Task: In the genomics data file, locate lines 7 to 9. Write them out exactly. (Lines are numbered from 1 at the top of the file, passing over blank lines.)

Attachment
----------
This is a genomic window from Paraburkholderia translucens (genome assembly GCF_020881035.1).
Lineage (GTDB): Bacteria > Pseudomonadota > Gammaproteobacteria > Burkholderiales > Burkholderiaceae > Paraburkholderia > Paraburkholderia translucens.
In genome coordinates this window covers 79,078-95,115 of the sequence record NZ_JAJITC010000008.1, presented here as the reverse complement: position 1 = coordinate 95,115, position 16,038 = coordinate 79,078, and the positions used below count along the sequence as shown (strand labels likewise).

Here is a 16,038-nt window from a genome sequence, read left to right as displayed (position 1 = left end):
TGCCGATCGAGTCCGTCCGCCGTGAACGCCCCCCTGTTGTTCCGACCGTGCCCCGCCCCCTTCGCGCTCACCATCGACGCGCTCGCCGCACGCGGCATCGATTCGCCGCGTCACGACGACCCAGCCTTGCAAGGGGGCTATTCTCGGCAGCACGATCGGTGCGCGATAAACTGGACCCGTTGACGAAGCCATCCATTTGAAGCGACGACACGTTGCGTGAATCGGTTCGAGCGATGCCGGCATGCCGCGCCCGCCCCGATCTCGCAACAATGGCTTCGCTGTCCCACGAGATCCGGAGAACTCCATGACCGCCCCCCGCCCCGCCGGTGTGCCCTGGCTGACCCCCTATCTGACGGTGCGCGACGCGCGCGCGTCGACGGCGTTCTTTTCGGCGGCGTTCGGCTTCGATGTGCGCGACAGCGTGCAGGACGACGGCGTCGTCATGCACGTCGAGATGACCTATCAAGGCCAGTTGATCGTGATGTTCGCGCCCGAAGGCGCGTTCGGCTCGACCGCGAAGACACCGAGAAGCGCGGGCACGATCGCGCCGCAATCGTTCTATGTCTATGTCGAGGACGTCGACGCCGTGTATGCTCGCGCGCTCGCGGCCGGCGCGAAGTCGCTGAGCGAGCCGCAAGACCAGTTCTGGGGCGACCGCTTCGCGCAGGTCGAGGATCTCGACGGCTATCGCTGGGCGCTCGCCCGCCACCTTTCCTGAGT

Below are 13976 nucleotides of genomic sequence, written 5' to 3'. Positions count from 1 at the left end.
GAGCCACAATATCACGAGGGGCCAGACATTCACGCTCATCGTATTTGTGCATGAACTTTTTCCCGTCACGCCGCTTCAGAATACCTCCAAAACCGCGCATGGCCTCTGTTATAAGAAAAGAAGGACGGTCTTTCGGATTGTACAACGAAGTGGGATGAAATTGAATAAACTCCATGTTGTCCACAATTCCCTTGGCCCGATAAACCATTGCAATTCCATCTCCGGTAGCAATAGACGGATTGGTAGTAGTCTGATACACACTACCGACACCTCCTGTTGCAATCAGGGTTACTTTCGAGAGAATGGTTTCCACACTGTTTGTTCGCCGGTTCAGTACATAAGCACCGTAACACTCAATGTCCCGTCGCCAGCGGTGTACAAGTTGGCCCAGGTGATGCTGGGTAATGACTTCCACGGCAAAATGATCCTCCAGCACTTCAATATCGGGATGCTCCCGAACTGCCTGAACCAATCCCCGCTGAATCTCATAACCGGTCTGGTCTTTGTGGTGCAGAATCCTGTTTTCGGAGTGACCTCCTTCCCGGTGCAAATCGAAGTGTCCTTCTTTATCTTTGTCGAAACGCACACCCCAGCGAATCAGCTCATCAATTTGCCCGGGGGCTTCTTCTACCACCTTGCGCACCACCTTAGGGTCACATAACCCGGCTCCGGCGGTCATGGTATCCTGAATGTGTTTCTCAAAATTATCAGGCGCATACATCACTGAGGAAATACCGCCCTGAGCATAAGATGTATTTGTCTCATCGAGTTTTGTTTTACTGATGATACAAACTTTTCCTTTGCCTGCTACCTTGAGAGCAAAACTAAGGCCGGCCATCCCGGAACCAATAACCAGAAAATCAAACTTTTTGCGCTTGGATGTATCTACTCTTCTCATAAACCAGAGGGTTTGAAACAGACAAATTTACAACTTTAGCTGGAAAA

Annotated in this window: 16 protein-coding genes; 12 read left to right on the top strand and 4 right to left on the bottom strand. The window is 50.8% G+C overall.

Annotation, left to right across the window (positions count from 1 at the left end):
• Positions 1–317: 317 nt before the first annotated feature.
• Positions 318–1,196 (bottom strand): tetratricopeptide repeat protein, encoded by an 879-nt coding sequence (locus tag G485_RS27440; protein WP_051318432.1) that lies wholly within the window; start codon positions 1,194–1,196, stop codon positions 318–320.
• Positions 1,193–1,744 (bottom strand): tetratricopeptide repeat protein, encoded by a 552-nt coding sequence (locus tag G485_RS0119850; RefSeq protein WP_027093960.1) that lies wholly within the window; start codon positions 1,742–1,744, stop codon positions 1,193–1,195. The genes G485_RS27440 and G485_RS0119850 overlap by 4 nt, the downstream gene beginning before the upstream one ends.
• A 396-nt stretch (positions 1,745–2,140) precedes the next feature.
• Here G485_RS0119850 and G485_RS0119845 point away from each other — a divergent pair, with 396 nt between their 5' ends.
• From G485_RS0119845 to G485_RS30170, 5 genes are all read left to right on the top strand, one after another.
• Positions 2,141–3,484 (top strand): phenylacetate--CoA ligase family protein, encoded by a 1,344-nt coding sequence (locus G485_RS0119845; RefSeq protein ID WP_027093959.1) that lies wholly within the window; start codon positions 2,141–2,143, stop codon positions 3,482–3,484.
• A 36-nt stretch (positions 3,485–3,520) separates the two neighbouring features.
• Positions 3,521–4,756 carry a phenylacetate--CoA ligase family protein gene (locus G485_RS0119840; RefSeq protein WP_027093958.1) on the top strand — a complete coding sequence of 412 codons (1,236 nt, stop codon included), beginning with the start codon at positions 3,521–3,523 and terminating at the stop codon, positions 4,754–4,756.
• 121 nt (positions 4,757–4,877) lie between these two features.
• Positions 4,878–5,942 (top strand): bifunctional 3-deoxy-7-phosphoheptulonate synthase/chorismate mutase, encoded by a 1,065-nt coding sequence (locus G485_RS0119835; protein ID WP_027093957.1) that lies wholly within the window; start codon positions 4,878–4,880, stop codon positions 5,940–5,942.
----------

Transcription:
GAGCCACAATATCACGAGGGGCCAGACATTCACGCTCATCGTATTTGTGCATGAACTTTTTCCCGTCACGCCGCTTCAGAATACCTCCAAAACCGCGCATGGCCTCTGTTATAAGAAAAGAAGGACGGTCTTTCGGATTGTACAACGAAGTGGGATGAAATTGAATAAACTCCATGTTGTCCACAATTCCCTTGGCCCGATAAACCATTGCAATTCCATCTCCGGTAGCAATAGACGGATTGGTAGTAGTCTGATACACACTACCGACACCTCCTGTTGCAATCAGGGTTACTTTCGAGAGAATGGTTTCCACACTGTTTGTTCGCCGGTTCAGTACATAAGCACCGTAACACTCAATGTCCCGTCGCCAGCGGTGTACAAGTTGGCCCAGGTGATGCTGGGTAATGACTTCCACGGCAAAATGATCCTCCAGCACTTCAATATCGGGATGCTCCCGAACTGCCTGAACCAATCCCCGCTGAATCTCATAACCGGTCTGGTCTTTGTGGTGCAGAATCCTGTTTTCGGAGTGACCTCCTTCCCGGTGCAAATCGAAGTGTCCTTCTTTATCTTTGTCGAAACGCACACCCCAGCGAATCAGCTCATCAATTTGCCCGGGGGCTTCTTCTACCACCTTGCGCACCACCTTAGGGTCACATAACCCGGCTCCGGCGGTCATGGTATCCTGAATGTGTTTCTCAAAATTATCAGGCGCATACATCACTGAGGAAATACCGCCCTGAGCATAAGATGTATTTGTCTCATCGAGTTTTGTTTTACTGATGATACAAACTTTTCCTTTGCCTGCTACCTTGAGAGCAAAACTAAGGCCGGCCATCCCGGAACCAATAACCAGAAAATCAAACTTTTTGCGCTTGGATGTATCTACTCTTCTCATAAACCAGAGGGTTTGAAACAGACAAATTTACAACTTTAGCTGGAAAA

Annotated in this window: 16 protein-coding genes; 12 read left to right on the top strand and 4 right to left on the bottom strand. The window is 50.8% G+C overall.

Annotation, left to right across the window (positions count from 1 at the left end):